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“The annoying thing about chemo is… everything,” she wrote after an episode in the hospital. “It’s been so frustrating this week. I’ve been in such a dark place. And it has become so real.

It’s not all goofy Mr. Clean Halloween because sometimes it really is just the worst. Not only do I feel horrible inside but when I look in the mirror, it’s so hard to recognize who I am on the outside too.

This isn’t a poor me post but a reality post and a here-is-what-cancer-can-feel-like post. I don’t want to forget how it was.”

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We came to Arizona with one one-year-old child in tow, having never seen a saguaro cactus before in our lives. I laugh now thinking back about how fascinated we were with saguaros and how we kept taking pictures next to them. Which is the equivalent of taking pictures of grass or a street tree or a rock anywhere else. It felt so strange and unknown. After five of some of our very favorite years on Golden Jubilee Drive, we sold the business and came back to Utah to be closer to our families. We returned with now three kids in tow, and so many fantastic memories. It feels so sad to say goodbye to some of my most favorite humans on earth though. Those people are home to me. Family. The kind of friendships you don’t find every lifetime. I may not miss that desert summer heat, but I sure as heck miss our people and the world our family had down there all on our own. Not only that but the desert smell after monsoons, and the cicadas and the cactus all around, especially during the spring. The pocket parks, peewee soccer, and the splash pad, and everything being so familiar. It was home. Now you better believe there’s cactus decorations all over the house here and it’s funny how we’re trying to understand this place and it now feels strange and unknown. Still laughing that we saw ensigns for rent at the library. My how the tables turn. Life is funny that way.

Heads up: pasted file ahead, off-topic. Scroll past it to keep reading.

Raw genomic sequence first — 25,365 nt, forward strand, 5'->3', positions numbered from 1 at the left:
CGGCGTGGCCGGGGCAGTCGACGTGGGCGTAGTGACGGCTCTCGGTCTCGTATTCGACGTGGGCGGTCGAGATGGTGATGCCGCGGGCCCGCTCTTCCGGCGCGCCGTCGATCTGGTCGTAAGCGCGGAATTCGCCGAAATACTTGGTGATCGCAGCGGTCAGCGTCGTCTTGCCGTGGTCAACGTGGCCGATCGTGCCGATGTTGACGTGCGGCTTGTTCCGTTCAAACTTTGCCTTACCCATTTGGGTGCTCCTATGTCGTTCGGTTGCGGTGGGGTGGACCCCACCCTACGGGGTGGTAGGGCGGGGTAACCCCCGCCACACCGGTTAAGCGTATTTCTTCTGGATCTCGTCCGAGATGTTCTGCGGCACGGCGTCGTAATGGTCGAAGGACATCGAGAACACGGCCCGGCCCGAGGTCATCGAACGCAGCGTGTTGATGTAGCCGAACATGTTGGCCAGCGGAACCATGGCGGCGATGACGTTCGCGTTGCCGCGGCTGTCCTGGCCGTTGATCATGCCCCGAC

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The family doesn’t miss a chance to celebrate holidays. They are all-in when it comes to supporting tradition. Once they turned themselves into characters from the Harry Potter movie.

“Knowing that a beautiful baldness was coming my way terrified me and made me cry on multiple occasions, but I tried to think of the best way to make it bearable for this family of mine,” Emilie wrote on Romper. “After all it was not just me going through this cancer journey, but all of us together. And also my hair.”

Emilie didn’t let cancer kill her good will and the desire to live. She had a gorgeous husband and three lovely kids. She wanted to get better for herself and for them too.

Sources:

www.today.com/parents

www.thesun.co.uk

www.romper.com

www.yahoo.com